In doing so, she objects to claims made by Roger Michel, the director of the key institution involved in the reconstruction of the Palmyra Arch. Korsmeyer reports Michel as claiming that the value that we attribute to touch reflects a Western concern with the original physicality of the past that other cultures do not share. In such cultures, Michel continues, objects such as the Palmyra Arch rather play the role of "visual cues", or reminders, of a mentally stored history. Korsmeyer notes several problems with Michel's claims (pp. 156-158). I regret not being able to do full justice to her articulate criticisms here. Her most effective response, as I see it, is that the characteristic value of genuine objects lies in their embodying the past -- rather than in simply reminding us of it. As she says, "although the event of being reminded may possess its own charm, reminding is not an adequate analysis of the nature of encounters with the past by means of proximity with the genuine" (p. 156).
However, Korsmeyer's responses do not seem to me to address with sufficient clarity the cross-cultural challenge I take Michel to be advancing (or, if I am wrong in interpreting Michel, the cross-cultural challenge that I would like to see addressed). According to this challenge, non-Western cultures have a different understanding of the nature and value of genuineness. Korsmeyer's own remarks, instead, may give the impression of presupposing our own (as Westerners) understanding of the nature and value of genuineness. We may value encounters with genuine objects insofar as these embody the past; other cultures may value encounters with genuine objects insofar as they are most resembling of the past or make it easy to have a continuity of memory with the past.
Lending further force to the cross-cultural challenge, I postulate, is another striking example Korsmeyer discusses (at pp. 89-90). For the last 1,300 years or so, the most sacred parts of Japan's Ise Jingū shrine complex are reconstructed anew about every twenty years. This ancient ritualistic practice, as Korsmeyer acknowledges, does not seem to be best understood as involving the production each time of a replica of the original shrine. Moreover, similar ritualistic rebuildings occur regularly at other Shinto shrines in Japan. The existence of such practices can be construed as a challenge to TOT. Reconstruction of the shrines for the most part does not permit transitivity of touch (though note that, for instance, the main sacred object in Ise Jingū, the Holy Mirror, is said to be preserved and moved from the old shrine to its new reconstruction). If each reconstruction of the shrine is valued as the genuine artefact, then TOT would seem unable to account for that value.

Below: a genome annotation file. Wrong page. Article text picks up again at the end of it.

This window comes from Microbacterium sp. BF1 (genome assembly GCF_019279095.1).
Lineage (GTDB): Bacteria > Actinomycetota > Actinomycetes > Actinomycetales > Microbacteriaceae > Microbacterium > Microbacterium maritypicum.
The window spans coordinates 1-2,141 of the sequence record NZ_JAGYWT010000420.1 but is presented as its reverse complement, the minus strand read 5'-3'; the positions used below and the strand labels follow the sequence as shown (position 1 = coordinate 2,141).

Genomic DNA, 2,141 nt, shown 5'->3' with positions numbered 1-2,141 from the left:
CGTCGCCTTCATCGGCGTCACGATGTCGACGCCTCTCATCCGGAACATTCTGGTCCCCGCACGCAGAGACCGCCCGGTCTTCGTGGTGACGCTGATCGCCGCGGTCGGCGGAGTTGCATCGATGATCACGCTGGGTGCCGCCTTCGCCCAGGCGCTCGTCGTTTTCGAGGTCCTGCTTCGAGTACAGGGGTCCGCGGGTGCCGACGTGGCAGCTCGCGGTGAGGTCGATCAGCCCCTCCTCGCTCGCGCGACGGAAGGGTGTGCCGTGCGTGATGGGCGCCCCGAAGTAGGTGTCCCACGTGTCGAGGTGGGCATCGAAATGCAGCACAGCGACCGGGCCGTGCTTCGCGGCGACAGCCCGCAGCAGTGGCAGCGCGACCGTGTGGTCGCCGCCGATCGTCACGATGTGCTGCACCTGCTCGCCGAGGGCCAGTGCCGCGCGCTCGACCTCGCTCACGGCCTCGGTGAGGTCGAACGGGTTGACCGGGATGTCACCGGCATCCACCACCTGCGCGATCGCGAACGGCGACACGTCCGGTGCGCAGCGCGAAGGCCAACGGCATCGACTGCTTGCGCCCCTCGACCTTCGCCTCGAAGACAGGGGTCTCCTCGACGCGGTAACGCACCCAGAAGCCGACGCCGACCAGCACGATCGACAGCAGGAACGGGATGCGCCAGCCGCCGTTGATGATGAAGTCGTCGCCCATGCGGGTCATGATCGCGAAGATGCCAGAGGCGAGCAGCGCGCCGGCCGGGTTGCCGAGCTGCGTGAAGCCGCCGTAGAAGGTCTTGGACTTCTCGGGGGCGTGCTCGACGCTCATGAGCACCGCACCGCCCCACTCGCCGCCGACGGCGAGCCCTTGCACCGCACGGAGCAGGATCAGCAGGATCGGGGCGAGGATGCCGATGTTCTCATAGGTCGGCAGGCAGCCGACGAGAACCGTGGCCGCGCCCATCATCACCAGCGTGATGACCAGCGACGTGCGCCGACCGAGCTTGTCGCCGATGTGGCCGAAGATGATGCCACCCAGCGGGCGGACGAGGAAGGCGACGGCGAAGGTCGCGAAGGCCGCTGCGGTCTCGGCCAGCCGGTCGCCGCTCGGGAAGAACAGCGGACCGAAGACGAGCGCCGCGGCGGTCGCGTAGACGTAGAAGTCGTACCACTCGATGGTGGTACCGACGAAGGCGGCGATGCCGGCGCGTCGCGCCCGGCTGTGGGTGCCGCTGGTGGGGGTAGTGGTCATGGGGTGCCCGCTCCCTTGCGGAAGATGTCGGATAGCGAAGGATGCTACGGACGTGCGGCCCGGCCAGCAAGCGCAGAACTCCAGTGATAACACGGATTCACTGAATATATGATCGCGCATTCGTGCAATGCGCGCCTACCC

Another claim for which Korsmeyer argues in the book is that genuineness comes in degrees. As she suggests, very few or no objects survive the passing of time completely intact. This of course raises familiar ontological problems (e.g., Ship of Theseus), which the book discusses at length. In this context, I very much value Korsmeyer's choice to talk mostly of 'genuineness', as opposed to the more obvious 'authenticity' or 'originality'. At least to my mind, talk of genuineness makes it clearer that the interesting issue at hand is an issue of degree, and thus bypasses, at least somewhat, possibly unresolvable ontological puzzles.
To characterize the experience of being in the presence of a genuine object that we value, Korsmeyer borrows the term 'aura' from Walter Benjamin's classic discussion in "The Work of Art in the Age of its Technical Reproducibility". She uses it to refer to "the special nature of encounters with the genuine" (p. 61). She argues that the experience of aura is not completely triggered by perceptual cues, as genuineness is not a perceptually discernible property. As a consequence, even if the copy of Michelangelo's David in the Piazza della Signoria were perceptually indistinguishable from Michelangelo's original, only the latter, together with our knowledge that it is the original David, would appropriately give us the experience of aura.
Furthermore, Korsmeyer suggests, "If some valuable properties are hidden from perceptual discernibility, then they are in principle not reproducible". This, she continues, is one of the reasons for which aura "has not been expunged by the ever-increasing possibility of indistinguishable simulacra" (p. 15). Here, however, I worry that something goes wrong in Korsmeyer's argument. For instance, even though humans cannot perceptually discern ultrasounds (and their corresponding audio frequencies), we are capable of producing them (e.g., by manufacturing dog whistles). So it is false that a property is not reproducible if it is perceptually indiscernible.
However, some perceptually indiscernible properties might not be reproducible. For instance, it could be the case that, even with the most advanced of technologies, we will never be able to build an atom-for-atom replica of the David that is numerically identical to the sculpture in the Gallery of the Academy (at least not without using parts of the latter). As Korsmeyer defines it, then, we might always be able to experience aura. This is true at least as long as we uphold the same notion of, and reverence for the genuine as we do now.
Although the critical remarks I have advanced in this review may have been greater in number than the praises, they pale in their importance when compared to the rich philosophical value that Korsmeyer's book offers. While its discussion of certain issues could have benefited from greater critical depth, the book is a testament to the possibility of making first-rate philosophical contributions that are fascinating and enjoyable to read. I encourage everyone interested in its themes to read it in full for themselves.
I am much obliged to Angelo Cei, Raciel Cuevas, Peter Lamarque, Giulio Pietroiusti and Notre Dame Philosophical Reviews for their kind help with this review.
Currie, G. (2016), "Aesthetic Explanation and the Archaeology of Symbols", British Journal of Aesthetics 56, 233-246.
Newman, G.E., and Bloom, P. (2012), "Art and Authenticity: The Importance of Originals in Judgments of Value", Journal of Experimental Psychology: General, 141, 558-69.